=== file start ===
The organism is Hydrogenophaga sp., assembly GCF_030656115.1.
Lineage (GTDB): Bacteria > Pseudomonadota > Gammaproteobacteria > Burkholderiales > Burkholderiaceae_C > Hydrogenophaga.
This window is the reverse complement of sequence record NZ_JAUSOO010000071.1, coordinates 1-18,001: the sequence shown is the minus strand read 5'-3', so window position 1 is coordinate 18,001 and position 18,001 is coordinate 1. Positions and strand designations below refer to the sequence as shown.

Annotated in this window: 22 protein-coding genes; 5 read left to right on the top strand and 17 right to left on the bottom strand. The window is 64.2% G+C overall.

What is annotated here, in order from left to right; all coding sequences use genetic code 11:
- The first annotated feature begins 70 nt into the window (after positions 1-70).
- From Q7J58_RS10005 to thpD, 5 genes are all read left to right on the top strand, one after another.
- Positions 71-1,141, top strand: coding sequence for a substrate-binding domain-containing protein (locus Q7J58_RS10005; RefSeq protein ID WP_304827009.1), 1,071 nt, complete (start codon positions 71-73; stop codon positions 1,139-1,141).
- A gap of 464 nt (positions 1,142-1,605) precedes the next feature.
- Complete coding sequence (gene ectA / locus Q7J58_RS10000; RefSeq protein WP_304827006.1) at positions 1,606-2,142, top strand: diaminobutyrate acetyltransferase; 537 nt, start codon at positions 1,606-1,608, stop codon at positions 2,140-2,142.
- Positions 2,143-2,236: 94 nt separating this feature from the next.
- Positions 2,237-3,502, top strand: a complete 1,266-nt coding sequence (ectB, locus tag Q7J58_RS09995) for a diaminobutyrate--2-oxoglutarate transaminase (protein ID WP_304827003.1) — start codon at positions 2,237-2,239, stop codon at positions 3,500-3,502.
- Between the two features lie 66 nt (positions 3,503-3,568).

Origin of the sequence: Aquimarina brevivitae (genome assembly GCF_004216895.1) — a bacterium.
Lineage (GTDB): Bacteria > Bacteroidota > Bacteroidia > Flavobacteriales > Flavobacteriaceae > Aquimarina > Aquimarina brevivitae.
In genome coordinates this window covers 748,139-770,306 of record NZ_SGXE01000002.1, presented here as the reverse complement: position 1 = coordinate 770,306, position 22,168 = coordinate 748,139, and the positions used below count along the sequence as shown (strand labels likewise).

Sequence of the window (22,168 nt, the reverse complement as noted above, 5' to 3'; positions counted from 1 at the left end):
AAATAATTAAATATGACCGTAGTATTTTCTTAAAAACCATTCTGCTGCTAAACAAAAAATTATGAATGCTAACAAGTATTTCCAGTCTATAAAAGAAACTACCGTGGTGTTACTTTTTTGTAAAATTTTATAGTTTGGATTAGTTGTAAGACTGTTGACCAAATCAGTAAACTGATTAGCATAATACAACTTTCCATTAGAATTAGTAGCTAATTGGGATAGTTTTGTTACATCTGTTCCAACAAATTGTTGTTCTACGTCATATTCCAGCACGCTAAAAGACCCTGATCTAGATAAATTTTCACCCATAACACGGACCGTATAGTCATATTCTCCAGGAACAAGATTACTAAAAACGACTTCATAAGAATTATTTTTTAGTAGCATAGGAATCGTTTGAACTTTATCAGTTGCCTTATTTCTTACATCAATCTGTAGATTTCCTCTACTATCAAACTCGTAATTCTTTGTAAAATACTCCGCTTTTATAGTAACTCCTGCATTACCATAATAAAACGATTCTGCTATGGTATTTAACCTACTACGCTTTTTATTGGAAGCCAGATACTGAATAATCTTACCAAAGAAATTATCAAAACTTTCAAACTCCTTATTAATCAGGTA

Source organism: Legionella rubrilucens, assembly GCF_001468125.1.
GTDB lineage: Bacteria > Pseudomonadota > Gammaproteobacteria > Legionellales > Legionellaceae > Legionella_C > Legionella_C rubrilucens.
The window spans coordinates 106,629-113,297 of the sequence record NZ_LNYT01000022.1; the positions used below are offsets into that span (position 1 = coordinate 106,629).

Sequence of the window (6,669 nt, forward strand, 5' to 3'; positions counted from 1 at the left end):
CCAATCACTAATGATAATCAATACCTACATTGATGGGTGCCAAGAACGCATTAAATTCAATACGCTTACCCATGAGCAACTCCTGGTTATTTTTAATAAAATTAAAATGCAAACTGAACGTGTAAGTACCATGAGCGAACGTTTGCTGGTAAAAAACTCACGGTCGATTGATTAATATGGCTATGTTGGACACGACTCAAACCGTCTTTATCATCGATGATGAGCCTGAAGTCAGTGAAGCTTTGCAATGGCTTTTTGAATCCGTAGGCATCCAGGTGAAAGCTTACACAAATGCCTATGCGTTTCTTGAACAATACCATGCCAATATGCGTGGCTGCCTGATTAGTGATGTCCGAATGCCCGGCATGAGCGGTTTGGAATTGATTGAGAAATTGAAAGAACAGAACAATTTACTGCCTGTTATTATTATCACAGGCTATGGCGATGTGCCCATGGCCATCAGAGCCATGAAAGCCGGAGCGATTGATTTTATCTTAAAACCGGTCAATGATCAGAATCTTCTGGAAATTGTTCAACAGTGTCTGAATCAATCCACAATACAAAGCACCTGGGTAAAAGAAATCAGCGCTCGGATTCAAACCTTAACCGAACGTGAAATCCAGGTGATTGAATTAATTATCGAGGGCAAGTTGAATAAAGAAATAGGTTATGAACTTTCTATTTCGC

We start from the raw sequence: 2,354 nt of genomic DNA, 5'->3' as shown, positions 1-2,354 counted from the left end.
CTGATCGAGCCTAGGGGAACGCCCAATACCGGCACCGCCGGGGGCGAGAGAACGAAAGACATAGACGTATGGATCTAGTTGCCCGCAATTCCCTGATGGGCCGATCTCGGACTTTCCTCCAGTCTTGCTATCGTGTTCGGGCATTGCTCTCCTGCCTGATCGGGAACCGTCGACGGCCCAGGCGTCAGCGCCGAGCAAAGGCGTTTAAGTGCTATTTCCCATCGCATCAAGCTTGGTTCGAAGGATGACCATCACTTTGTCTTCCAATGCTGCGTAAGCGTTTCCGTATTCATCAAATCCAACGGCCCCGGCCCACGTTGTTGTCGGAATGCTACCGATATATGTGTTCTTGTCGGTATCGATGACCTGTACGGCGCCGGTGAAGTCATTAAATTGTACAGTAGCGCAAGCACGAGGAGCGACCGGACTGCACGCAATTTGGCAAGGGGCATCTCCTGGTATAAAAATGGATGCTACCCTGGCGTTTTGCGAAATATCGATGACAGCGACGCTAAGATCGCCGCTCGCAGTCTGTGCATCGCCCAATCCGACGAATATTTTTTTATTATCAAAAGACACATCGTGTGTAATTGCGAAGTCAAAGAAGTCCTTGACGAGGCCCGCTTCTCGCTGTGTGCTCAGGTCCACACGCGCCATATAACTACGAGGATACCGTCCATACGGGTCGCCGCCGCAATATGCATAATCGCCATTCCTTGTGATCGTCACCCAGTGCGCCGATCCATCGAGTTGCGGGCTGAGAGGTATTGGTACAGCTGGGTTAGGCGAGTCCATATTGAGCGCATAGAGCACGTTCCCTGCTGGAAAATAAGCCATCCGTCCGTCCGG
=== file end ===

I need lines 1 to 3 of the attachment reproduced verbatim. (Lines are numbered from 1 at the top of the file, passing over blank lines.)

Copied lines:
The organism is Hydrogenophaga sp., assembly GCF_030656115.1.
Lineage (GTDB): Bacteria > Pseudomonadota > Gammaproteobacteria > Burkholderiales > Burkholderiaceae_C > Hydrogenophaga.
This window is the reverse complement of sequence record NZ_JAUSOO010000071.1, coordinates 1-18,001: the sequence shown is the minus strand read 5'-3', so window position 1 is coordinate 18,001 and position 18,001 is coordinate 1. Positions and strand designations below refer to the sequence as shown.